We’re nearly at the end of the wrap-ups of reviews of Australian women’s writing for 2012, which have shown that writing and reading by Australian women is diverse, enthusiastic and unabated.  While poetry and short stories may not be as widely-read as other forms, they offer a huge range of styles and content, just as with the AWW Challenge itself.

Short Stories

Over 2012, there were 76 reviews of 42 works by Australian women writers, including both collections and individual stories.  Speculative fiction featured strongly, with 22 reviews of collections in the Twelve Planets series published by Twelfth Planet Press in Western Australia.  As Tsana notes in her AWW Challenge 2012 Speculative Fiction wrap up, the aim of the series is to publish twelve collections from twelve Australian women writing speculative fiction, and many of the stories have Australian settings. Below is a list of those which have been published and reviewed to date (I’ve included alternative links to Tsana’s where I can, to show how widely they were reviewed):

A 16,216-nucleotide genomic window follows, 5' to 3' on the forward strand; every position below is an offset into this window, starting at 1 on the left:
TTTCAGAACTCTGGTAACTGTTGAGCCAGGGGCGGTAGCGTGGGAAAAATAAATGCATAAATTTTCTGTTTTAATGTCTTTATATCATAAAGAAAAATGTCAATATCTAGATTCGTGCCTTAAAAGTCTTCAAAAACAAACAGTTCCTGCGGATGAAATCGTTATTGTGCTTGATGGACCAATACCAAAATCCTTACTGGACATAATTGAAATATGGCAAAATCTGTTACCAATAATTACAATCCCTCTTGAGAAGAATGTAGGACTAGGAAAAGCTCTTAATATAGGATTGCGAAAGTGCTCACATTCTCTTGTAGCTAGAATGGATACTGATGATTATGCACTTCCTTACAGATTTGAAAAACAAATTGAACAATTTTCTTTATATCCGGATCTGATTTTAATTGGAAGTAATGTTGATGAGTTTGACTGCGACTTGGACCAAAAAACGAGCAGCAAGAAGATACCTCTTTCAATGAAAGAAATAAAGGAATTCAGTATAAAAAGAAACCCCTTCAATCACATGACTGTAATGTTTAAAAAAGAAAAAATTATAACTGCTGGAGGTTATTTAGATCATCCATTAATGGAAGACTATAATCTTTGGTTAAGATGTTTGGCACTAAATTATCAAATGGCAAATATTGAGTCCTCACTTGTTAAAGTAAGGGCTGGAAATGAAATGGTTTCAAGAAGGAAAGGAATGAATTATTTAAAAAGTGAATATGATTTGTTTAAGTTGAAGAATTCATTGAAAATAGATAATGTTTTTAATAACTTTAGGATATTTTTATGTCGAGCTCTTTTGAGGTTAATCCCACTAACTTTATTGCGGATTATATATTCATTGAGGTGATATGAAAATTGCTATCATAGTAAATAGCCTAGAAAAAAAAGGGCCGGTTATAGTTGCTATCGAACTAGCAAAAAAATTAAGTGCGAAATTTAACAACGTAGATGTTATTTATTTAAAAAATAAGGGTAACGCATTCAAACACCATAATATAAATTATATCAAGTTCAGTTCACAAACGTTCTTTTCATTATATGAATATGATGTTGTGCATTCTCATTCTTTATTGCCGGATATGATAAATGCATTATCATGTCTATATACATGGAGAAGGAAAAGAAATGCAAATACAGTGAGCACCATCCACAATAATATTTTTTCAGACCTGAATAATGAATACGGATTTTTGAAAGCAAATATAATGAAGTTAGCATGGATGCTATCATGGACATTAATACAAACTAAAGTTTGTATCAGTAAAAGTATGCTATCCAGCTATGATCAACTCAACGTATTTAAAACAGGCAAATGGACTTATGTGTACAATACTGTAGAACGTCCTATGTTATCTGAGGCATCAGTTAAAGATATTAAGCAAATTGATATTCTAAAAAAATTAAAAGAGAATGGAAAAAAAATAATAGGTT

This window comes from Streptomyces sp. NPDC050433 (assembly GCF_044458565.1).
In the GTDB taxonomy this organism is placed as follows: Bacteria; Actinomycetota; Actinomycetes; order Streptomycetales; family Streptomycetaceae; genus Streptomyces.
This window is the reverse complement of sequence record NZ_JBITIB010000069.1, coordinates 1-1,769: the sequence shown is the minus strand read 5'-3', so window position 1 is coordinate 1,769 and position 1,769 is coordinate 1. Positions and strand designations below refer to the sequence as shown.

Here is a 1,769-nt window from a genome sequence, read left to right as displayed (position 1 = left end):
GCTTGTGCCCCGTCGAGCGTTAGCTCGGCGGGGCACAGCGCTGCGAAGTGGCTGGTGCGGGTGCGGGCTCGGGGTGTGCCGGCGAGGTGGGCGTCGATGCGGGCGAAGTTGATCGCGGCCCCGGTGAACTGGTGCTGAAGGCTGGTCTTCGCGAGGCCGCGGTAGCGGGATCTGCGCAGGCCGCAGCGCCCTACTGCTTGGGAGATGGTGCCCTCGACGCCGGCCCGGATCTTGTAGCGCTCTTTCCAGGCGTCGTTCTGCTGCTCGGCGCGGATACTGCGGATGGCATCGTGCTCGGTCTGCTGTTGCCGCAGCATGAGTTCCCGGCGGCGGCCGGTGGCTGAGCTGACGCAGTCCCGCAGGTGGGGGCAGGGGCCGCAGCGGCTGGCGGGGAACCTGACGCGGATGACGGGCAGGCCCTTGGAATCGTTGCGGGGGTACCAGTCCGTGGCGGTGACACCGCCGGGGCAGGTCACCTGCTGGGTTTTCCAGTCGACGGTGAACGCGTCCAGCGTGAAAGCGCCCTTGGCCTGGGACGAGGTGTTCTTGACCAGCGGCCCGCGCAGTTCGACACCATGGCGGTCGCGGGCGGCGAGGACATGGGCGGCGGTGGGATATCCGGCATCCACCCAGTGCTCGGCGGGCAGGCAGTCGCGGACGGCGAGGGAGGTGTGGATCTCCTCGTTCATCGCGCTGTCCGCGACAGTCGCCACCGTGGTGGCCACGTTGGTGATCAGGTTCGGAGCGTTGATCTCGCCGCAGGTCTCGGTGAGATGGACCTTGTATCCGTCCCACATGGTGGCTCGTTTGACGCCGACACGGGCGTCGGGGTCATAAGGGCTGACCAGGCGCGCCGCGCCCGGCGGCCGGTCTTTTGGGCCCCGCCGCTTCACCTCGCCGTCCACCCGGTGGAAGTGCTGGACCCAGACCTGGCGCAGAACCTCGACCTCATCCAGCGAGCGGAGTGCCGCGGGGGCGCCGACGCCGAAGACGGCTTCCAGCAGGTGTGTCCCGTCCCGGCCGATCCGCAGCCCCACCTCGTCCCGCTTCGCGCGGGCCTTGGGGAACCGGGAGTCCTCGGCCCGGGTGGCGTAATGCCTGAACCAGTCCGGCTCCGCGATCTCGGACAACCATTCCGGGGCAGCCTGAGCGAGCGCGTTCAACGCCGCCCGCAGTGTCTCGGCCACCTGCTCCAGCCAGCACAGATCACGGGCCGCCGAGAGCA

cracklescapeBad Power by Deborah Biancotti (reviewed by Tansy Rayner Roberts); Showtime by Narelle Harris (reviewed by Marg); Nightsiders by Sue Isle (reviewed by Tsana, who summed it up as ‘collection full of strong and well drawn female characters’); Cracklescape by Margo Lanagan (who made Sean cry); Love and Romanpunk by Tansy Rayner Roberts (reviewed by Dave); Thief of Lives by Lucy Sussex (also reviewed by Tsana) and Through Splintered Walls by Kaaron Warren (also reviewed by Dave, who called it a ‘complete success … Creepy, daring and provocative).  The consensus among reviewers was that the Twelve Planets series was a great initiative, and a good way of sampling an assortment of speculative fiction.

Other speculative fiction collections which were reviewed include Isobelle Carmody’s Metro Winds (reviewed by Maree), the gigantic volume Matilda Told Such Dreadful Lies by Lucy Sussex (reviewed by Narelle M Harris, who struggled with its size over breakfast), and another Margo Lanagan collection, Black Juice, (reviewed by Marg).